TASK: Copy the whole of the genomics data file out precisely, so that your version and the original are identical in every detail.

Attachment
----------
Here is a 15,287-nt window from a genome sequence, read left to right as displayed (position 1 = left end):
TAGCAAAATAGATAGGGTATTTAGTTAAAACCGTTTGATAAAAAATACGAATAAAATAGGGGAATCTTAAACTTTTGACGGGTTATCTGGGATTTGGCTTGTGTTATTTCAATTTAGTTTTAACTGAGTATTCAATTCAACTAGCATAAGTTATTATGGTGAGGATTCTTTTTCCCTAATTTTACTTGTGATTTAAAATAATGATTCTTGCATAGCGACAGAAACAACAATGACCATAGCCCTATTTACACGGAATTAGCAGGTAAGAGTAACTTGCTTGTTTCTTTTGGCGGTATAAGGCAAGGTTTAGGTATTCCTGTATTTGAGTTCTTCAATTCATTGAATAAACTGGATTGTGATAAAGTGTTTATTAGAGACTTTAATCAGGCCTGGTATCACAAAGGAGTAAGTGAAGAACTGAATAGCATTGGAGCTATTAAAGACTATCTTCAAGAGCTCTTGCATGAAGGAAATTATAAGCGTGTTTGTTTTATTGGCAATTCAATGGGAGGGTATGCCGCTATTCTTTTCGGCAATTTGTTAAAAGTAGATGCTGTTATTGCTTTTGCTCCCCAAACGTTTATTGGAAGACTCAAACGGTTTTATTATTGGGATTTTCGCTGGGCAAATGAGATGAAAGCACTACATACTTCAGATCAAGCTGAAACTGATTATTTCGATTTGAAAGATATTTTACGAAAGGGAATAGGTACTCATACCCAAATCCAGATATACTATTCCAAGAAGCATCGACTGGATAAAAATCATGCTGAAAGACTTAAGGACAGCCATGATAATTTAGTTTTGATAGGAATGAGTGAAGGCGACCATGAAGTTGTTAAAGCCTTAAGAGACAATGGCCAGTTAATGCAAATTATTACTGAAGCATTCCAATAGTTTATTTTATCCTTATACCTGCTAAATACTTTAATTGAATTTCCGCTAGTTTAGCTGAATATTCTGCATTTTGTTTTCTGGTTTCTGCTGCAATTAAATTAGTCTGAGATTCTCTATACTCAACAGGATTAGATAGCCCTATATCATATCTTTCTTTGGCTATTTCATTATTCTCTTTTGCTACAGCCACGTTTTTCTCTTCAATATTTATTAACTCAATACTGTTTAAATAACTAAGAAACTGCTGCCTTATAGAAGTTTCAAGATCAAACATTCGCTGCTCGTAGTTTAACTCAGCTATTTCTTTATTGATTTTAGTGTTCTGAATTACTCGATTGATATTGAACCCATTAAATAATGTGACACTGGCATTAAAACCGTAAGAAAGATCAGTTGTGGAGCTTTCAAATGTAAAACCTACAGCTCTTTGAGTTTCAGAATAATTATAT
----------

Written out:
Here is a 15,287-nt window from a genome sequence, read left to right as displayed (position 1 = left end):
TAGCAAAATAGATAGGGTATTTAGTTAAAACCGTTTGATAAAAAATACGAATAAAATAGGGGAATCTTAAACTTTTGACGGGTTATCTGGGATTTGGCTTGTGTTATTTCAATTTAGTTTTAACTGAGTATTCAATTCAACTAGCATAAGTTATTATGGTGAGGATTCTTTTTCCCTAATTTTACTTGTGATTTAAAATAATGATTCTTGCATAGCGACAGAAACAACAATGACCATAGCCCTATTTACACGGAATTAGCAGGTAAGAGTAACTTGCTTGTTTCTTTTGGCGGTATAAGGCAAGGTTTAGGTATTCCTGTATTTGAGTTCTTCAATTCATTGAATAAACTGGATTGTGATAAAGTGTTTATTAGAGACTTTAATCAGGCCTGGTATCACAAAGGAGTAAGTGAAGAACTGAATAGCATTGGAGCTATTAAAGACTATCTTCAAGAGCTCTTGCATGAAGGAAATTATAAGCGTGTTTGTTTTATTGGCAATTCAATGGGAGGGTATGCCGCTATTCTTTTCGGCAATTTGTTAAAAGTAGATGCTGTTATTGCTTTTGCTCCCCAAACGTTTATTGGAAGACTCAAACGGTTTTATTATTGGGATTTTCGCTGGGCAAATGAGATGAAAGCACTACATACTTCAGATCAAGCTGAAACTGATTATTTCGATTTGAAAGATATTTTACGAAAGGGAATAGGTACTCATACCCAAATCCAGATATACTATTCCAAGAAGCATCGACTGGATAAAAATCATGCTGAAAGACTTAAGGACAGCCATGATAATTTAGTTTTGATAGGAATGAGTGAAGGCGACCATGAAGTTGTTAAAGCCTTAAGAGACAATGGCCAGTTAATGCAAATTATTACTGAAGCATTCCAATAGTTTATTTTATCCTTATACCTGCTAAATACTTTAATTGAATTTCCGCTAGTTTAGCTGAATATTCTGCATTTTGTTTTCTGGTTTCTGCTGCAATTAAATTAGTCTGAGATTCTCTATACTCAACAGGATTAGATAGCCCTATATCATATCTTTCTTTGGCTATTTCATTATTCTCTTTTGCTACAGCCACGTTTTTCTCTTCAATATTTATTAACTCAATACTGTTTAAATAACTAAGAAACTGCTGCCTTATAGAAGTTTCAAGATCAAACATTCGCTGCTCGTAGTTTAACTCAGCTATTTCTTTATTGATTTTAGTGTTCTGAATTACTCGATTGATATTGAACCCATTAAATAATGTGACACTGGCATTAAAACCGTAAGAAAGATCAGTTGTGGAGCTTTCAAATGTAAAACCTACAGCTCTTTGAGTTTCAGAATAATTATAT